Matthew 14:15-22; 15:23 - His disciples came to Him (a designated leader and lawgiver) v.19 "And He commanded the multitude to sit down..."  He constrained (told) the disciples to get into the ship....He sent the multitudes awayIn 15:23 "disciples came and besought Him saying Send her away..." *It goes without doubt, that Jesus was the publicly accepted (with the listeners then present at each occasion) and recognized leader and lawgiver who was making the decisions for the people there in that place at that time.  He was not only that great healer, but their supposed newly found KING. 

Matthew 18:27 - Our brother did not mention v.25 which states "...his lord (a KING) commanded him to be sold..." He had the civil authority to sell him, and also had the civil authority to release him.  The last time I looked, a King had the right to impose civil procedure, and cast a civil judgment.  Don't you agree folks?  Why in the world would our brother use this verse, asking us where we find specified civil procedure and civil judgment in these verses? 

Matthew 27:15-26 - In Luke 18:23 we find that Jesus was in Herod's "Jurisdiction."  In John 18:39 Pilate (the man in civil power) said, "but ye have a custom, that I should release..."  If this is not civil authority (Herod), and the enforcement of "a specified civil procedure" taking place, what is? 

This was the first section presented.  Now let me ask the same question brother Osborne asked. "If the word apoluo necessarily implies the initiating of a specified civil procedure and receiving a civil judgment, where is such found in these scriptures?" To ask is to answer. 

Second section:

Once again, our brother begins with the idea of apoluo's meaning "sending people away (Luke 8:38; 9:12; Acts 19:41)."  He then goes to the releasing of prisoners, but tells us this is done "even without legal action (Acts 4:21-23)."  He also included in this same prisoner release group, Acts 17:9.  Then he heads over to the idea of its meaning forgiveness, Luke 6:37; and of one's being healed Luke 13:12.  His last grouping in this section deals with the texts which teach, "Paul was 'sent' by the church at Antioch...Acts 13:3; 15:22-23."  Remember that our brother stated, "If apoluo requires taking civil actions according to specified procedure determined by civil law and receiving the judgment of the civil authorities, where do we find such in these texts?"  Let's notice his verses.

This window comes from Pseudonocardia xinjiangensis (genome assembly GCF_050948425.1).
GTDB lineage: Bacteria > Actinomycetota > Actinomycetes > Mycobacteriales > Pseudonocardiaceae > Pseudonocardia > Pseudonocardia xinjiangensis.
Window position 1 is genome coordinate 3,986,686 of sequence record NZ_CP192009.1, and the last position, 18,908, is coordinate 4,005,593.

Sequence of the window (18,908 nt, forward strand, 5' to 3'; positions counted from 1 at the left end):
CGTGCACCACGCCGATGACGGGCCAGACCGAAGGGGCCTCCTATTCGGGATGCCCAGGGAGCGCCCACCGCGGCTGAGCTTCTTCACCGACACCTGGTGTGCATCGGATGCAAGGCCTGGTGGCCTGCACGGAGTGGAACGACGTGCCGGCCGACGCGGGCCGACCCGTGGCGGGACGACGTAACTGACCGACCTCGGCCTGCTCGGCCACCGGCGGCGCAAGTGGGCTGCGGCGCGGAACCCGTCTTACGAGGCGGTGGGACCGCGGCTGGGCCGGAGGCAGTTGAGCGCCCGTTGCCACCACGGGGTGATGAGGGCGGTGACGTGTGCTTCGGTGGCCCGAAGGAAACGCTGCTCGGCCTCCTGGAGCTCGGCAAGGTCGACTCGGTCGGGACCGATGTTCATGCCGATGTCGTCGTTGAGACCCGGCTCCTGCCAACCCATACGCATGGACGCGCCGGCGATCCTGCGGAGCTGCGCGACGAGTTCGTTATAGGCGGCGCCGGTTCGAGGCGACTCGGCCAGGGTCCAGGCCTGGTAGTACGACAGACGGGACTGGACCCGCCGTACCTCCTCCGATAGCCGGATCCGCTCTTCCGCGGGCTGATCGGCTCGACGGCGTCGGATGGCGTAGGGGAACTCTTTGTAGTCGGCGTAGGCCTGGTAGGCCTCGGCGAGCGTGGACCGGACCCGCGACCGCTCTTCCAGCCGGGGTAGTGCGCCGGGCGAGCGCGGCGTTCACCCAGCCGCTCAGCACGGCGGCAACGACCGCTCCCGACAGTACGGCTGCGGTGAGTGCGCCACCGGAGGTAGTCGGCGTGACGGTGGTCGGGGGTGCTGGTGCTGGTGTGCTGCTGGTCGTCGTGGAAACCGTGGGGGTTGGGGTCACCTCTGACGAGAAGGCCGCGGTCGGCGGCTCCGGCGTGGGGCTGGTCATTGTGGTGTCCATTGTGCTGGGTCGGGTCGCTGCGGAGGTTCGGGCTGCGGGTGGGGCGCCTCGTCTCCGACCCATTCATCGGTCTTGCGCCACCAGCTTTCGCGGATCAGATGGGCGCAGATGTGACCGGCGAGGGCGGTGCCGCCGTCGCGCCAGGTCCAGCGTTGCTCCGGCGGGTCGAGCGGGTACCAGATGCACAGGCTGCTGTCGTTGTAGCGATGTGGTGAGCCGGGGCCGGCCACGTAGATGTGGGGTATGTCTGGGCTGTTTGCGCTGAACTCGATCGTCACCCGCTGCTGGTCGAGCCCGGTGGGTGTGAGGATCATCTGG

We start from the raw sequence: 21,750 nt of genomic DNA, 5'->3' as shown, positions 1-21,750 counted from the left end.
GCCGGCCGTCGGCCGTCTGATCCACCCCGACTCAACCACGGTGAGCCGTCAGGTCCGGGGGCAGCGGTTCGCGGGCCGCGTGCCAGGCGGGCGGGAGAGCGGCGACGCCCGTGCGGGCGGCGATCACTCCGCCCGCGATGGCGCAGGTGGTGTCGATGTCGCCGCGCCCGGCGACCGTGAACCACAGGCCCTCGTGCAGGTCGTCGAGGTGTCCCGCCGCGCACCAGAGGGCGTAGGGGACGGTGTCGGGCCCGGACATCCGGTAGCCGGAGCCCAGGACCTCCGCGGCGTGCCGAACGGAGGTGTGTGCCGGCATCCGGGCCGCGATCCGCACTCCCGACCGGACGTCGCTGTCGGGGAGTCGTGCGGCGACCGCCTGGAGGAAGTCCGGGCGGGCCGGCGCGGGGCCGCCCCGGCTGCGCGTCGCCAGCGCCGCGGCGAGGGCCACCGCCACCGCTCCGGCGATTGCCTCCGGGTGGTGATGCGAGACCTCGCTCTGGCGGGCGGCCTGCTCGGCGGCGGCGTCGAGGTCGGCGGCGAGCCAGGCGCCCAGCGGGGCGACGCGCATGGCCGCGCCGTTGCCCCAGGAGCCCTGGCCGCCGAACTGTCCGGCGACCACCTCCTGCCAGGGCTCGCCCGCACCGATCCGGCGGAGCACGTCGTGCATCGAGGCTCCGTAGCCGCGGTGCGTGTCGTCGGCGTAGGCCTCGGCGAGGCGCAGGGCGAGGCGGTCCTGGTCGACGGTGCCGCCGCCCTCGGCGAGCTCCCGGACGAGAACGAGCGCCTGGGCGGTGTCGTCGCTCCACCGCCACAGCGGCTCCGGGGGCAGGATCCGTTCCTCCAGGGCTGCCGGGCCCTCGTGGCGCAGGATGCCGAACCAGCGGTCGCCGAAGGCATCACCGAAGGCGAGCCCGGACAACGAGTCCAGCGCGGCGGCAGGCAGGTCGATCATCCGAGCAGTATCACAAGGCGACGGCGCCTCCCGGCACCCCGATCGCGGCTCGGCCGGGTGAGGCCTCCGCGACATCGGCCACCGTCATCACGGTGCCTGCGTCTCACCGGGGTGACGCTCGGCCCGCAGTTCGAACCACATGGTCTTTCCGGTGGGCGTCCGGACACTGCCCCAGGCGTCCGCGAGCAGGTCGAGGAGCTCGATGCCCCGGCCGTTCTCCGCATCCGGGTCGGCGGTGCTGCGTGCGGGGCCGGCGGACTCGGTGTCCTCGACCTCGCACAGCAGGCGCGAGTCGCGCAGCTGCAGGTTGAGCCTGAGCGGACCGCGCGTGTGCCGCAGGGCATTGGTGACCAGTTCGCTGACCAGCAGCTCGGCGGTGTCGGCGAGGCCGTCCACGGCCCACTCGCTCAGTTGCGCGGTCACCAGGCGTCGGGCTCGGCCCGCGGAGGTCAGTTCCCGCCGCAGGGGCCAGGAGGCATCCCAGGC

Luke 8:38; 9:12 - "Jesus sent him away."  Verse 39 shows that he obeyed Jesus' command.  Jesus made the decision to send him away; gave him an order, and he kept it.  The procedure consisted simply of Jesus' telling him to leave.  Remember, this was the judgment of the "recognized authority" in the place and time where this man was.  There was a socially recognized leader, and a follower to follow his procedure. 

Acts 19:41 - Let's begin by including in this reference, the rest of the story.  Begin at verse 34 and go from there.  Verse 35"...and when the TOWN CLERK..." Verse 38 "Wherefore if Demetrius, and the craftsmen which are with him, have a matter against any man, the law is [courts are, ASV] open, and there are deputies [proconsuls]: let them implead one another."  Verse 39 "...it shall be determined in a lawful assembly." Verse 41 "...he [The Town Clerk] dismissed the assembly."  If this is not civil authority operating in the realm of civil procedure, I don't know what is.

Acts 4:21-23 - This is the one where our brother stated, "It is most commonly used of releasing prisoners, even without legal action [emp. his] (Acts 4:21-23)."  Notice which part he emphasized.  

Here again, look at the whole context.  Verse 6 - Annas the high priest, Caiaphas, et. al. (people in civil power).  Verse 8 - "...ye rulers of the people, and elders of Israel."  Verse 18 - they commanded them.  Verse 21 - Couldn't find anything according to the law with which to punish them.  

Who let them go?  The high priest, and elders along with others in charge did. Here again, civil law, and civil procedure.

Acts 17:9 - Once again, let us notice the whole context on this one.  We are told this is an account of "those released from seizure by a mob..."  However, notice verse 6 - "...they drew Jason and certain brethren unto the rulers of the city..." - (Proper civil procedure).  Verse 9 - "And when they had taken security (a large sum of money, cf. same word and similar idea Matt. 28:12) of Jason...they let them go.  They were released according to civil "procedure" by those in authority - the rulers of the city.  Have you seen the suggested absence of civil authority so far?